If you find that the beer is too malty, you can add a small amount of turbinado sugar (Sugar in the raw) or flaked corn to dilute the maltiness. I don't mind the sugar, but I find the corn adds an unpleasant flavor to the beer. Did you notice the American "flavor" added by the corn, as opposed to the good "flavours" added by the other ingredients?

Hope this helps

-a.
 

Champurrado

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Alf:

Many thanks for your thorough and comprehensive reply. Makes me want to brew something like the pints I had in Manchester long ago with Granddad at the Klondike.
 

Fatgodzilla

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There are so many real ales around that each is very different, so no one answer will work for all circumstances. I suggest looking at caramalising some wort to add sweetish flavour and colour. Try to get as authentic a liquid yeast as you can, use authentic hops if possible. Low carbonation (buy a beer engine). water profiles will help too.

How long is a piece of string? Good luck.
 

spiny_norman

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I'm a Brit and I know exactly what you mean, although I've never tried to brew a batch of real ale (mainly because I'm a snob: it needs to be casked, naturally carbonated and properly dispensed).

Brewstrong interviewed Fuller's head brewer. I would definitely check that out as it's extremely informative. He goes into a lot of detail about their process, temps, %age of base malt, lovibond, etc.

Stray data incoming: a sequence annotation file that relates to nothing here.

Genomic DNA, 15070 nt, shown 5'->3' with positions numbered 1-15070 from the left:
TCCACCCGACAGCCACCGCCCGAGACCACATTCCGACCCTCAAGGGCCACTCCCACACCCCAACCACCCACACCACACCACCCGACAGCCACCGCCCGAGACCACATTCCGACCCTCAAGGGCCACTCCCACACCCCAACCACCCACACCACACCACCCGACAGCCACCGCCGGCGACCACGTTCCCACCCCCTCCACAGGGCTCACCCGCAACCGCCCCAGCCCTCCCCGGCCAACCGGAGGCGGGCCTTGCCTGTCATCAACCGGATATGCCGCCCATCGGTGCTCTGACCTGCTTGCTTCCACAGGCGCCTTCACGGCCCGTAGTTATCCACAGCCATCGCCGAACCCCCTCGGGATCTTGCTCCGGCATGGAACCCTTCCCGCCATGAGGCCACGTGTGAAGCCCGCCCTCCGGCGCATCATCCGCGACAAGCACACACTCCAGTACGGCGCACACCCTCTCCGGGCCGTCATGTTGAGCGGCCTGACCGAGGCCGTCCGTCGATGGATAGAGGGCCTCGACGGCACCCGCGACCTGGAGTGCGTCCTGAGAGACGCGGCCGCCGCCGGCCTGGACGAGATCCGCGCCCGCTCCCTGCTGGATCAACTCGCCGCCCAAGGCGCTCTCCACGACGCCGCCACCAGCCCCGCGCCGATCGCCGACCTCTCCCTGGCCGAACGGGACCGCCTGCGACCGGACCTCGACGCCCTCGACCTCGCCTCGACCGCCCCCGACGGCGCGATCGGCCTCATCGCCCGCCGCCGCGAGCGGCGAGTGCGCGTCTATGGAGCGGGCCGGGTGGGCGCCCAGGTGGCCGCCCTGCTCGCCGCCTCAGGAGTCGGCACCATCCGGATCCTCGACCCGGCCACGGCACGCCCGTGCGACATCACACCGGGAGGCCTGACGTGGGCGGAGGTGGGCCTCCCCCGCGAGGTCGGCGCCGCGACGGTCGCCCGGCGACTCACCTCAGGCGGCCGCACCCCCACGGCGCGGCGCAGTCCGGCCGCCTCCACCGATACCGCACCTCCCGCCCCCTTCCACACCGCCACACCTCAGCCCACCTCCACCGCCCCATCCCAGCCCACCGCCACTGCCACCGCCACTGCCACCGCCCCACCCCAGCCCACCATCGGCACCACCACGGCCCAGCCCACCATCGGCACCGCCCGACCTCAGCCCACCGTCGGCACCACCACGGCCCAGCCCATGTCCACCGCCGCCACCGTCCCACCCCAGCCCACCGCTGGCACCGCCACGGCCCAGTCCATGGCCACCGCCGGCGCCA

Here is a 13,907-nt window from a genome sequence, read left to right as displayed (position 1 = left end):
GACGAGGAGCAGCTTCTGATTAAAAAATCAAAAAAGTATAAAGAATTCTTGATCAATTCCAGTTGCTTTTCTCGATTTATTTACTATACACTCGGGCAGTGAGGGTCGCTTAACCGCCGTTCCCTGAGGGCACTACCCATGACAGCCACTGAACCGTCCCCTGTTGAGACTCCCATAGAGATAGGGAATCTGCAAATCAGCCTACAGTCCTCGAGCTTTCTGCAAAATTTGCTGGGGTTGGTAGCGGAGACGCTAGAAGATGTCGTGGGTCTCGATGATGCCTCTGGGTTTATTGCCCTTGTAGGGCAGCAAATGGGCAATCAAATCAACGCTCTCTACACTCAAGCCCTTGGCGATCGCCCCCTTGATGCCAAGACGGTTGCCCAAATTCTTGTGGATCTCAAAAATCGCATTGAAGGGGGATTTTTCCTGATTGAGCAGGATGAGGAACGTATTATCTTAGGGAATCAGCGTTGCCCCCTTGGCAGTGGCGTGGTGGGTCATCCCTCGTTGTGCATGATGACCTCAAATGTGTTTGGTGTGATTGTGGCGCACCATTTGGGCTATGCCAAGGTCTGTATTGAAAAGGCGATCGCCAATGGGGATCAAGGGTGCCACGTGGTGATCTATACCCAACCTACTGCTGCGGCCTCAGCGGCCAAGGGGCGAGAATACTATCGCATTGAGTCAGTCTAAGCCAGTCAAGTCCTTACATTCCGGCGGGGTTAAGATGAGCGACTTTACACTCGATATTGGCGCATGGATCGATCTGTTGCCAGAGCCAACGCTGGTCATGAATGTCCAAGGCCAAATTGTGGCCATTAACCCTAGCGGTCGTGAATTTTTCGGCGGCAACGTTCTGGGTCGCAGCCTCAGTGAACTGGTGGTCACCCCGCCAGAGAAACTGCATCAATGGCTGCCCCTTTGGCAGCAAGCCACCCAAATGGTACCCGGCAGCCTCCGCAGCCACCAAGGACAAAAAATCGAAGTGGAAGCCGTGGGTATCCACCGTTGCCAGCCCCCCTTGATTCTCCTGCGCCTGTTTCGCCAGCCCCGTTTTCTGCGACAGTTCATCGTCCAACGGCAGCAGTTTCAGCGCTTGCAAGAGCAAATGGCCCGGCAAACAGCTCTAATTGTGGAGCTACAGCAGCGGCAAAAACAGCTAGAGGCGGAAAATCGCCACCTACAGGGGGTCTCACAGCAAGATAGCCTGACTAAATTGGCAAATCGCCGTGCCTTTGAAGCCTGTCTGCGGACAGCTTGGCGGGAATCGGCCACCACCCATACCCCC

If it was me, I'd also consider using Burton salts if I was doing an English bitter or IPA.
 

japhroaig

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Heh, spiny_Norman: Dinsdale!

Anyway, from the recipes I've done from the Protz and Wheeler books the key to controlling maltiness is a mash at 151-152, add some sucrose to increase yer OG, and serve young. Go smaller than larger in regard to OG, fine if you want, and keg after 6 days.
 

ghack

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I agree with the 151-152 mash temp. These beers need to finish fairly dry.
 
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badmajon

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hmm interesting replies here, I see that it would really cost a ton of money and skill to do it right. I think I'll stick to regular homebrew for now.

And if you do live in the UK, please go the the Great British Beer festival and enjoy one or ten pints for the rest of us! It's like the heaven of beer, and with freshly fried pork scratchings and meat pies and... okay I must stop now.
 

japhroaig

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It really doesn't cost a ton of money to do it right. The biggest improvement for me was the Rocket pump ($28), and unlearning a few rules (young beer doesn't mean bad beer). A lot of the flavor of real ale comes from low levels of CO2--CO2 lends a sour, spicy flavor to beverages--and while they are usually malty they are almost never sweet. This simple AG recipe for a Newcastle clone that I got out of Brewing Classic European Beers at Home produces a wonderful real ale when dispensed out of a Rocket pump.

* 12 lbs Pale malt
* 2.5 lbs Crystal malt (use ~100 lovibond, not the pale stuff)
* 24 ounces white sugar
* 2.5 ounces Chocolate malt
* 1 ounce Nugget hops
* 1.5 ounces Northern Brewer hops